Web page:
Senior nursing staff ought to aid peers in their career development through helping them practically employ theoretical knowledge and promoting testing of novel skills within an encouraging, safe work climate. This illustrates a combination of leadership and developmental tasks, that together lead to the creation of proficient practitioners via practice-grounded learning. These nursing personnel ought to employ a supportive approach to leadership, incorporating mentorship, guidance and tutoring as their key values. Substantial support on the part of nursing supervisors is known to decrease emotional fatigue and buffer adverse impacts of their work environment. Thus, it would prove especially advantageous if supervisors offer junior employees emotional backing and provide proper performance-related feedback for improving their self-confidence (Seitovirta, 2017).
I personally feel that leaders ought to believe in and respect human dignity. Their leadership approach ought to integrate empathetic listening, encouragement, attentiveness, motivation, and preserving a rewarding organizational culture. It implies holistic management which revolves continuously around quality. A good nursing leader (whether employed in a management post, as an administrative director, or at the topmost (executive) level) cultivates among subordinates a shared vision wherein superior-quality healthcare delivery is paramount. Nursing leaders ought to be client-oriented, which involves taking a holistic approach to patients and not viewing them only with regard to their ailment (Seitovirta, 2017).
Staff nurses and other nursing leaders ought to grow into individuals who are admired and considered role models by their followers. Besides regard for human dignity, a vital nurse leadership attribute is courage. Furthermore, a nursing leader needs to earn his/her ‘role model’ status; it isn’t a ready-made accompaniment to the leadership job title. Meanwhile, fear-based approaches to leadership have no room within the contemporary nursing setting. Though I have formulated a lengthy list of desired nurse leadership traits, perfection does not feature anywhere on it. Nobody is perfect and a sound nurse leaders understands this fact. Every individual is required to grow and advance in their career. Moreover, it is imperative to bear in mind the fact that human-dignity attitudes and values delineated by me are applicable both ways – that is, from nursing staff towards their supervisors and vice versa. Leadership is a duty we must all undertake (Seitovirta, 2017).
My Performance as Nurse II Leader
My nursing career has assumed a slightly unusual trajectory. My first personal nurse leadership role commenced at age YYY, in the year XXX. It did not even commence in the health sector – indeed, my first post as leader was in the retail field. Over the many years of my career, I have witnessed different working environments which incorporated increased significance of social networking and the World Wide Web, medical advancements, increased focus on client orientation, and multi-professional collaboration. In all cases, the significance of sound leadership has been a constant factor. In the commercial as well as health care domains, I have had the opportunity to interact and collaborate with various administrators and supervisors. Several of them are my role models and possess extraordinary leadership abilities. However, all of them haven’t been able to meet the ideals that I delineated for a good leader. Luckily,…employees ought to be urged to achieve maximum and not minimum standards, besides achieving and maintaining superior-quality benchmarks (Frankel, 2009).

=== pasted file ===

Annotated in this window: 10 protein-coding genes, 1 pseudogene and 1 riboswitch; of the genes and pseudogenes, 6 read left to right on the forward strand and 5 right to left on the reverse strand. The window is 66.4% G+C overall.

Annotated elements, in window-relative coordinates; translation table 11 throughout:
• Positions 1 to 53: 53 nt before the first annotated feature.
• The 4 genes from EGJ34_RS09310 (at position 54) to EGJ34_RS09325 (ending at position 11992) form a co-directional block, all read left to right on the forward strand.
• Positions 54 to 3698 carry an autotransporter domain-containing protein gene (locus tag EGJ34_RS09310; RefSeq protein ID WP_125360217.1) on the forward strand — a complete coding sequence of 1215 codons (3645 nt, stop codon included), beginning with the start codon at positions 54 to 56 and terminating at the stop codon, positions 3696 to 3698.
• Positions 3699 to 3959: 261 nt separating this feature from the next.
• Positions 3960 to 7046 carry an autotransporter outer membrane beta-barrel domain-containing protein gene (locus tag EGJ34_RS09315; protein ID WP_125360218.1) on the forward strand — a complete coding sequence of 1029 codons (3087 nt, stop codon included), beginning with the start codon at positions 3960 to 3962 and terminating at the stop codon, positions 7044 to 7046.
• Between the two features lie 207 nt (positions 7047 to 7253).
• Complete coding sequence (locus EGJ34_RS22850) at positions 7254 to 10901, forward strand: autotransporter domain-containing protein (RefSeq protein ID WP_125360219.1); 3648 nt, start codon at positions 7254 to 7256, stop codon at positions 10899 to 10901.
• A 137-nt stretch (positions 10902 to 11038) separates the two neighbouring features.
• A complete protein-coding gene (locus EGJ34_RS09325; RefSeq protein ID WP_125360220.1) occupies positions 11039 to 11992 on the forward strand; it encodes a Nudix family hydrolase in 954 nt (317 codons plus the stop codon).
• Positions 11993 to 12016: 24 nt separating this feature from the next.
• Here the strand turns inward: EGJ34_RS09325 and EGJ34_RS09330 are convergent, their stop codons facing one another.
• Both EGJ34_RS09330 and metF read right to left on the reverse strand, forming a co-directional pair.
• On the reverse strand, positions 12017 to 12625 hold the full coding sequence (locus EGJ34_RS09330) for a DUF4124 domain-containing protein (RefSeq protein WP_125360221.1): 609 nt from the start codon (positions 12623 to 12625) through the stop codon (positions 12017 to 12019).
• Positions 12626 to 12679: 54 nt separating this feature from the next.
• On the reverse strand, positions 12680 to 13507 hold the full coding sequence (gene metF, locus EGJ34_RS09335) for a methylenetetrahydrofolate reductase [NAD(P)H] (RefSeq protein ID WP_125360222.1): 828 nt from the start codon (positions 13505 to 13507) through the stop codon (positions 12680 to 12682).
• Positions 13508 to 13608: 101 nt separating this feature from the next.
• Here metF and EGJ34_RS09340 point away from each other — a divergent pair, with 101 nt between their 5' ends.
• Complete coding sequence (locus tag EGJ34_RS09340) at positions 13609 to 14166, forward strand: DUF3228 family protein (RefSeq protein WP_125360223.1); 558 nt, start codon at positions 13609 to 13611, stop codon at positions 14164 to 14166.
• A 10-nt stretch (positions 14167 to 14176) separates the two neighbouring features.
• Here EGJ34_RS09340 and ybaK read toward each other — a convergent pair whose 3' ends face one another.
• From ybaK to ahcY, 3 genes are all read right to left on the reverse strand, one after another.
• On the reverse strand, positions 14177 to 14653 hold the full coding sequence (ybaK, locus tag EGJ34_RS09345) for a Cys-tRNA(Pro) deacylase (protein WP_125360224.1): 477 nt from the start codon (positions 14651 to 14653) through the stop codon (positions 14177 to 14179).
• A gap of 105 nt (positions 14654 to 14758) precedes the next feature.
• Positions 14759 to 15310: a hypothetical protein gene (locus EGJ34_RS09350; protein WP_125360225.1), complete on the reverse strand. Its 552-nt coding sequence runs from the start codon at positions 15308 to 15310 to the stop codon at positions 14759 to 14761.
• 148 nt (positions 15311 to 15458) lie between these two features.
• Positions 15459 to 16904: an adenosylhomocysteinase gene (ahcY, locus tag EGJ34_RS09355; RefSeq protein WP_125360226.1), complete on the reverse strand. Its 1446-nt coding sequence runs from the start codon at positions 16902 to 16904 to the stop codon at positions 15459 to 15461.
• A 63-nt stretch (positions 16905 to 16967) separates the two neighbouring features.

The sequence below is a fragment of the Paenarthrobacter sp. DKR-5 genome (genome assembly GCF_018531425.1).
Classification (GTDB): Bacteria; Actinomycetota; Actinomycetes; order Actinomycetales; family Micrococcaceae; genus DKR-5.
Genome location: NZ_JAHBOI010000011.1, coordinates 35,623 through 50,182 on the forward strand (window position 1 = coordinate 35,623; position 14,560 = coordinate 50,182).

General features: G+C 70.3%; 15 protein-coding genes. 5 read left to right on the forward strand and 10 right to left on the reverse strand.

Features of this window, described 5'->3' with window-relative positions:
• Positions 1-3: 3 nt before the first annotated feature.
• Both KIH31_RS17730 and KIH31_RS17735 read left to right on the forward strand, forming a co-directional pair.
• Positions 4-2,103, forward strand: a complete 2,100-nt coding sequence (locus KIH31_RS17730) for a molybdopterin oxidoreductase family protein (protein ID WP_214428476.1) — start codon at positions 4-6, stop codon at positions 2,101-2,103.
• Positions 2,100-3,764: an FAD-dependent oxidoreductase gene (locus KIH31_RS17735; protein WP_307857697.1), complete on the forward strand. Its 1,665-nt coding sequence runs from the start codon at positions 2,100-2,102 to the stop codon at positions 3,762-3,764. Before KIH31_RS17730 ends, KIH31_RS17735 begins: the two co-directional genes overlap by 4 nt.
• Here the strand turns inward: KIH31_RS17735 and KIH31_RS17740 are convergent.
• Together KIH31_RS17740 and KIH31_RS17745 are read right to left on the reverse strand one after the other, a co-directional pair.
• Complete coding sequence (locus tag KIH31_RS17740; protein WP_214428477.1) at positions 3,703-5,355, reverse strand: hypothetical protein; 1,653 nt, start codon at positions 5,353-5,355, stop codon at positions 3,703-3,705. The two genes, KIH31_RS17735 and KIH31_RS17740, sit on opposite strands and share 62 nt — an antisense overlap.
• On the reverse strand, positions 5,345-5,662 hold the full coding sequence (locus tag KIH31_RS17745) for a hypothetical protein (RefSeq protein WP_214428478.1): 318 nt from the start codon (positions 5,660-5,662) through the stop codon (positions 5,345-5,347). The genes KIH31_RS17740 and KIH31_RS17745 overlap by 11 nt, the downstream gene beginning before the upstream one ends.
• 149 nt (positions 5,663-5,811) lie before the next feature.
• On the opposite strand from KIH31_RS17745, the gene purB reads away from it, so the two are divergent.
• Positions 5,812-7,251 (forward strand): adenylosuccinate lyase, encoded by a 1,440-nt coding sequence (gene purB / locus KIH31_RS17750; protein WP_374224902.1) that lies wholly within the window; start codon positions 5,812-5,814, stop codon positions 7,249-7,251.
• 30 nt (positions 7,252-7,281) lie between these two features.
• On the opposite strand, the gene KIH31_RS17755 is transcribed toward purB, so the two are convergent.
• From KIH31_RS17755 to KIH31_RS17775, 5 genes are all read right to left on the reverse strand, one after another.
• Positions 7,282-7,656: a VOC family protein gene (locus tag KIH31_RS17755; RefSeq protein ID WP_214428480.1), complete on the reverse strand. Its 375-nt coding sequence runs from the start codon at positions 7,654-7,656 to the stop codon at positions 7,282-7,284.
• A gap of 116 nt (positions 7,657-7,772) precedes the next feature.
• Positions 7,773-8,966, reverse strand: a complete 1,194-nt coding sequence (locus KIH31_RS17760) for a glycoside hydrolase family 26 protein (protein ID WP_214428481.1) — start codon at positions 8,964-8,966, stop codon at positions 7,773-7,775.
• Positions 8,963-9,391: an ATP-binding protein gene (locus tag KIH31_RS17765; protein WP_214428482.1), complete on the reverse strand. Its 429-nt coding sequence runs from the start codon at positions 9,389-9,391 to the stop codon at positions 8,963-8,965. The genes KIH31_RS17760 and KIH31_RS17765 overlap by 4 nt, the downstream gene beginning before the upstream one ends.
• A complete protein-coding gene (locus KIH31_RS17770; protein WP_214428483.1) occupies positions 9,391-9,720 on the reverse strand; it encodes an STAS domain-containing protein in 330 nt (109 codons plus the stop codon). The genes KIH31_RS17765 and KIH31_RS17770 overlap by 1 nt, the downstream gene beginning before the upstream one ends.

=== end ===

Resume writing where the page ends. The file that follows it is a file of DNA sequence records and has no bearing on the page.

Finally, as an efficient nursing leader, I can confidently study my coworkers’ activities in a fair manner and deliberate on means to make improvements. If my team performs below the desired standard, I will readily effect change and bring about performance improvements. Nursing leaders must effectively influence teammates and regularly engage in self-assessment, besides assessing their surroundings and ascertaining what works and what fails, and how they can improve team performance and the overall workplace climate (Frankel, 2009).
Short – Term Goals
Over the next 12 months, I intend to acquire a Master’s degree in AGNP (Adult Gerontology Primary Care Nurse Practitioner). Additionally, I plan on critiquing evidence-based works by drawing from different theoretical standpoints and relevant studies and guiding decision-making which demonstrates specialist nursing evidence-based best practices globally. In the leadership capacity, I will assess different groups’ health requirements for essential specialist nursing information-based tutoring functions for promoting or reinstating health and preventing injuries and ailments. Finally, I aim at making a difference within the current dynamic, constantly-evolving healthcare climate, whether in actual practice or in a connected healthcare professional post.
About 5 years down the line, my aim is becoming an AGNP specialist by gaining mastery over all capabilities necessary for becoming an effective AGNP. I further desire to acquire certification from the American Association of Critical Care Nurses or American Nurses Credentialing Center within the subsequent 5 years. Lastly, I visualize myself assuming…
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